There seems to be an error in the text here. The psalm reads φθέγξομαι προβλήματα ἀπ’ ἀρχῆς (“I shall speak riddles from the beginning”) , but the gospel reads ἐρεύξομαι κεκρυμμένα ἀπο καταβολῆς κοσμοῦ (“I shall reveal things hidden from the foundation of the world.”) The following text suggests we should have Matthew’s reading here (which we do in part with ἤτοι ἀπὸ καταβολῆς κόσμου), as Origen characterizes Matthew’s citation as a paraphrase (παραφρασάντος … Ματθαίου). I’ve supplied ἐρεύξομαι κεκρυμμένα after ἤτοι. We would then understand Origen to be correcting himself with the ἤτοι (these homilies are not explicitly labeled as impromptu in the ms, but others in the collection are). Conceivably Origen meant to cite the text as found in Matthew’s gospel, but instead used the Psalm’s wording. The following sentence seems suspicious too. We’d expect the δέ in the opening of the sentence, not after γέγονε, but Origen does seem to use so called apodotic δέ. I’ve tentatively inserted a μέν after παραφράσαντος to bring out the contrast. Such a construction (μέν+δέ with a genitive absolute) wouldn’t be classical Attic, but it seems we need something to smooth over the asyndeton. I’d have to do more work with the TLG to determine the insertion is fully warranted.
I wonder if something has dropped out here, or the text is corrupt. We have a very sudden transition with no nominative to clarify the change in subject. I’ve changed οἶδεν (“he knows”) to οἶδατε (“you all know”), which seems to make decent sense.
Marcion held that there were two distinct gods, one of the Old Testament and one of the New Testament. The OT god, generally called the Demiurge or Creator had created the universe, but was generally angry and arbitrary. The NT god, the Father, was the higher god and the father of Christ. He had sent Christ to correct the mistakes of the Demiurge.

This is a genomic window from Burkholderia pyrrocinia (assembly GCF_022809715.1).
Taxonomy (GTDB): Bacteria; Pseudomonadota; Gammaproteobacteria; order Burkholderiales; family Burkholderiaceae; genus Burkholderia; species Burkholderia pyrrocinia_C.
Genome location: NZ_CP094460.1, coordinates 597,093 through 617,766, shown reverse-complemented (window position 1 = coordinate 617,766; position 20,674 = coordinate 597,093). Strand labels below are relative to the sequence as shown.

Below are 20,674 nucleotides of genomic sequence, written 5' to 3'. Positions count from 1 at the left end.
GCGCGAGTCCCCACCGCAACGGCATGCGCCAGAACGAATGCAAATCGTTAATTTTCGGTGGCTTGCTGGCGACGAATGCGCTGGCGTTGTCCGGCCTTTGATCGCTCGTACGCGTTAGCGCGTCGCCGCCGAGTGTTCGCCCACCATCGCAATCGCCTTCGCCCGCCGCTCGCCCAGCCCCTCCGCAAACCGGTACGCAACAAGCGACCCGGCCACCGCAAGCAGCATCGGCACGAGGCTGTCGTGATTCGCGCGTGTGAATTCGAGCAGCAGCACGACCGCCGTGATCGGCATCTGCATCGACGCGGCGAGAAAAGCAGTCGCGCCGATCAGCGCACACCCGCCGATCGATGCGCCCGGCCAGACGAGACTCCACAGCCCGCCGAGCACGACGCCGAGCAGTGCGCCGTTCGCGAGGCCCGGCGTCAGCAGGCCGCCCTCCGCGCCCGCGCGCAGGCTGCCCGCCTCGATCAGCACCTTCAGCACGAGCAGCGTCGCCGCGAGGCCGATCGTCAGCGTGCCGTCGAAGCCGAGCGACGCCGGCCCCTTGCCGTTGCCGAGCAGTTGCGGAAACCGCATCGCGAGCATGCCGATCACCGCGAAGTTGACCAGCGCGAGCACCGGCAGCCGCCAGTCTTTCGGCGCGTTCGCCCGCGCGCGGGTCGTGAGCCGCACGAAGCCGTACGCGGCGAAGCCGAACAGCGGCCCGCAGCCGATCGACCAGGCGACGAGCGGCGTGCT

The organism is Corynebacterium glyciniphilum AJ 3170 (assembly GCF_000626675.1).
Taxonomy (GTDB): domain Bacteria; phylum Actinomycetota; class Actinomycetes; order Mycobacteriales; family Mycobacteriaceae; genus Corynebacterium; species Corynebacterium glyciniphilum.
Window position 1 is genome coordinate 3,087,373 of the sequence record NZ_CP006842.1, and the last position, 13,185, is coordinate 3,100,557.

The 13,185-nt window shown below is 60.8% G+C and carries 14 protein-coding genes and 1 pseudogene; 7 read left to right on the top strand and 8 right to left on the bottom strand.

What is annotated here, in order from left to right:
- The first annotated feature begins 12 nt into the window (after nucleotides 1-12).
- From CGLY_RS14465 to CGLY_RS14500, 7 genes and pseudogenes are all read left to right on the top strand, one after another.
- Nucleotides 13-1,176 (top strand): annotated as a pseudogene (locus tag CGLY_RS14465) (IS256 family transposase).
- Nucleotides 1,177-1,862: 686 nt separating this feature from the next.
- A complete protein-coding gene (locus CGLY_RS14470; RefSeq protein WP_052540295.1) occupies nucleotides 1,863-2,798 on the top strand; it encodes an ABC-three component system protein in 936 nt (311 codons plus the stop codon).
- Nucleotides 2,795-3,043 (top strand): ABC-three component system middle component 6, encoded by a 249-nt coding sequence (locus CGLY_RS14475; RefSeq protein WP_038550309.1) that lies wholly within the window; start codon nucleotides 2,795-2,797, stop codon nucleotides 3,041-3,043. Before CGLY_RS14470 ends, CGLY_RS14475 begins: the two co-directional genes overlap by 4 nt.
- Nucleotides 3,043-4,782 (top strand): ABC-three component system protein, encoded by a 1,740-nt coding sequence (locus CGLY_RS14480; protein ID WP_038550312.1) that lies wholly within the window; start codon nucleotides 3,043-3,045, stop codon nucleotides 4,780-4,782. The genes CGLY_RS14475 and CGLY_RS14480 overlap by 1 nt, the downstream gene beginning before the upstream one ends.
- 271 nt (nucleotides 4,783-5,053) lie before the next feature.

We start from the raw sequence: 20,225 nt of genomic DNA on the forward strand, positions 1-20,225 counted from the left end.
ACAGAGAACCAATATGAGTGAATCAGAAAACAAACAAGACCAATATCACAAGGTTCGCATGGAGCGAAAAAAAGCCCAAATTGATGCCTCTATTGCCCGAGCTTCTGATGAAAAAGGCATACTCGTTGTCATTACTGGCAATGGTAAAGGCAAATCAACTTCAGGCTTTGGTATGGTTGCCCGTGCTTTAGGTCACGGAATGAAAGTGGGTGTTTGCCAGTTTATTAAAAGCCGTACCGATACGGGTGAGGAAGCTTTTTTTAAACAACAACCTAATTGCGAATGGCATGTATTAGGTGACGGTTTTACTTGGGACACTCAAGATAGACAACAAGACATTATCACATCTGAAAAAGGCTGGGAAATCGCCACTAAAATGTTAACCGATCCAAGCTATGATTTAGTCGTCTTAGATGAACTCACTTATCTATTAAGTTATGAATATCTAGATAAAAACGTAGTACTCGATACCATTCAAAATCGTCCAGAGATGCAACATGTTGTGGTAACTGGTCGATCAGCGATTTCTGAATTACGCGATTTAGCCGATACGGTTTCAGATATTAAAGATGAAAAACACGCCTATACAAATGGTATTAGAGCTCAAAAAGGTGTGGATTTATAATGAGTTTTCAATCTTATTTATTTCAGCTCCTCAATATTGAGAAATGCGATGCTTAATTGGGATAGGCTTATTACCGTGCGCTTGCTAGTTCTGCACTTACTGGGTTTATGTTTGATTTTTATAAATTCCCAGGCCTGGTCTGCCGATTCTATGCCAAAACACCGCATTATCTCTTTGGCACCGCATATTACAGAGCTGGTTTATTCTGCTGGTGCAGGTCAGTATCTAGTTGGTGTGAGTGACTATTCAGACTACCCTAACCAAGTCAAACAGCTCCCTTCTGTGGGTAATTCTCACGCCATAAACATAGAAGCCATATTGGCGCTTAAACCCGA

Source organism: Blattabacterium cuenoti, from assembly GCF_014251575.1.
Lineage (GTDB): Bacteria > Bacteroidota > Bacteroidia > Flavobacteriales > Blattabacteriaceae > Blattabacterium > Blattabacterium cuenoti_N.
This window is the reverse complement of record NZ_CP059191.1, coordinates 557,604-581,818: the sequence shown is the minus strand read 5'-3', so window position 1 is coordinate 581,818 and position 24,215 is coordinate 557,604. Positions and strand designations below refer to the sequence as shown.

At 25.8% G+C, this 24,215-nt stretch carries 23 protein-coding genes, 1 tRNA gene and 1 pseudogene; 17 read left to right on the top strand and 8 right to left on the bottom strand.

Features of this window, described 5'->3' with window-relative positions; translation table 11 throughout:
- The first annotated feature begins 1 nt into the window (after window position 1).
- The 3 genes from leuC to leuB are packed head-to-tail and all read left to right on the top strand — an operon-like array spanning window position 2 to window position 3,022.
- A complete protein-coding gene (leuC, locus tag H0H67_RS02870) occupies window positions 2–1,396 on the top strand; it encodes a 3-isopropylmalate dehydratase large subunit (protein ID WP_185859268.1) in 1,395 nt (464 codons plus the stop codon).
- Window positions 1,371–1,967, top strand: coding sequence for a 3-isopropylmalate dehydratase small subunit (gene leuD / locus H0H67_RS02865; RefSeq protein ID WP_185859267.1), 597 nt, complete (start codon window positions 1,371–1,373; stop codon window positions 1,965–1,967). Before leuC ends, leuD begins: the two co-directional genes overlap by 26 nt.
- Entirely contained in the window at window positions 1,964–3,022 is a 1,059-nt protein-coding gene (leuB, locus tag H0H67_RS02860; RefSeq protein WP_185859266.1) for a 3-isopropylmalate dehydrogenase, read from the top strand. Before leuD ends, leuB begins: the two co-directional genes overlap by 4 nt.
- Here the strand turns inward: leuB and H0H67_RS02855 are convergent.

Origen’s point is that even if you excise everything in the scriptures about God being creator, one could infer a good creator from the order in the universe.
Πολλάκις λέγομεν ὅτι οἱ ἐπιγεγραμμένοι συνέσεως ψαλμοὶ διὰ τῆς ἐπιγραφῆς ἐπιστρέφουσι τὸν ἀκούοντα ζητεῖν τὰ ἐν τῷ ψαλμῷ λεγόμενα ὡς δεόμενα ἑρμηνείας καὶ διηγήσεως τῷ σκοτεινοὺς λόγους καὶ αἰνίγματα καὶ παραβολὰς ἐμπεριέχεσθαι παντὶ ψαλμῷ, ὅπου γέγραπται τὸ συνέσεως. Τοῦτο δὴ καὶ ἐνθάδε γεγένηται· ἐπιγέγραπται γὰρ συνέσεως τῷ Ἀσάφ, καὶ εὐθέως λέγεται ἐν αὐτῷ τὸ ἀνοίξω ἐν παραβολαῖς τὸ στόμα μου, φθέγξομαι προβλήματα ἀπ’ ἀρχῆς. Καὶ τοῦτο χρὴ εἰδέναι, ὅτι τοῦ μὲν ῥητοῦ ἐμνήσθη ὁ Ματθαῖος. Περὶ γὰρ τοῦ σωτῆρος γράφων ὅτι ἐν παραβολαῖς ἐλάλησεν, εἶπεν· ἵνα πληρωθῇ τὸ “ἀνοίξω ἐν παραβολαῖς τὸ στόμα μου, φθέγξομαι προβλήματα ἀπ’ ἀρχῆς”, ἤτοι <ἐρεύξομαι κεκρυμμένα> ἀπὸ καταβολῆς κόσμου. Παραφράσαντος <μέν> τὸ ῥητὸν τοιαύταις λέξεσιν οὕτως ἐνθάδε εἰρημένον τοῦ Ματθαίου, γέγονε δὲ περὶ τὰ ἀντίγραφα τοῦ εὐαγγελίου σφάλμα γραφικόν· ‘ἵνα γάρ,’ φησί, ‘πληρωθῇ τὸ εἰρημένον ὑπὸ Ἠσαΐου· “ἀνοίξω ἐν παραβολαῖς τὸ στόμα μου”’. Εἰκὸς γὰρ ἕνα τινὰ τῶν ἀρχῆθεν γραφόντων μὴ ἐπιστήσαντα μὲν ὅτι ἐστὶν ὁ Ἀσὰφ προφήτης, εὑρόντα δὲ τὸ ἵνα πληρωθῇ τὸ εἰρημένον ὑπὸ Ἀσάφ, ὑπειληφέναι ὅτι ἁμάρτημά ἐστι καὶ τετολμηκέναι διὰ τὸν ξενισμὸν τοῦ ὀνόματος τοῦ προφήτου ποιῆσαι ἀντὶ τοῦ Ἀσὰφ Ἠσαΐου.
Καὶ καθόλου δὲ λεκτέον, ὅτι ζῶσιν ἐπιβουλεύει ὁ διάβολος καὶ τὰςἐκκλησίας βούλεται διασκορπίζειν, ἐπινοεῖν δὲ καθ’ ἑκάστην ἡμέραν αἱρέσειςκαὶ σχίσματα, ἔτι δὲ καὶ σκάνδαλα μυρία γεννᾶν ἐν τοῖς ἀνθρώποις. Οὐθαυμαστὸν εἰ καὶ ταῖς γραφαῖς ἐπιβουλεύει· ἐπεὶ γὰρ ἡ σωτηρία ἡμῶνδι’ αὐτῶν ἐστιν, ἐπινοεῖ διαφωνίαν γενέσθαι ἐν ταῖς γραφαῖς, ἵνα διὰ τῆςδιαφωνίας γένηται σκάνδαλον τοῖς ἀναγινώσκουσι· τίνι προσακτέον, τῷδε ἢτῷδε; Καὶ ὅσα μὲν διὰ τὸν θεὸν καὶ τὴν χάριν αὐτοῦ ἐκάμομεν, συνεξετάζοντεςκαὶ τὰ Ἑβραϊκὰ καὶ τὰς ἐκδόσεις ὑπὲρ τοῦ ἰδεῖν τὴν διόρθωσιν τῶν σφαλμάτων, οἶδατε (Perrone and the ms read οἶδεν)· ὅσα δὲ θέλομεν καὶ περὶ τὰ λείποντα ποιῆσαι, αὐτὸς εὐοδώσει.
Τοῦτο μέντοι χρὴ εἰδέναι· ἐάν ποτε προτείνηταί <τι> ὡς ἐναντίωμα ἀπὸτῆς γραφῆς, μὴ νομίζωμεν ἐναντιώματα εἶναι, εἰδότες ὅτι ἤτοι ἡμεῖς οὐνοοῦμεν ἢ ἁμάρτημα γέγονε γραφικόν, οἷον ἐπὶ παραδείγματος ἄντικρυςεὕρομεν διαφωνίαν τῇ τρίτῃ τῶν Βασιλειῶν. Γέγραπται γὰρ ἐκεῖ ὅτι Ῥοβοὰμἑκκαίδεκα ἐτῶν ἐβασίλευσε καὶ δώδεκα ἔτη ἐβασίλευσεν ἐπὶ Ἰερουσαλὴμ καὶπάλιν· τεσσαράκοντα ἑνὸς ἐτῶν ἐβασίλευσε καὶ τὰ ἑπτακαίδεκα ἔτηἐβασίλευσεν ἐπὶ τὴν Ἰερουσαλήμ. Ἀμήχανον δὲ τὸν αὐτὸν ἑκκαίδεκα ἐτῶνπαρειληφέναι τὴν ἀρχὴν καὶ ἐπὶ ἑπτακαίδεκα βεβασιλευκέναι. Καὶ εἰ μὴπολλὴ ἐξέτασις ἐγεγόνει, συνεξεταζόντων ἡμῶν ταῦτα τὰ ἀναγνώσματα ταῖςλοιπαῖς ἐκδόσεσιν, ἐμέλλομεν οἴεσθαι μάχην εἶναι τῶν γεγραμμένων, ὡςεὕρομεν ὅτι τὸ ἕτερον αὐτῶν παραγέγραπται.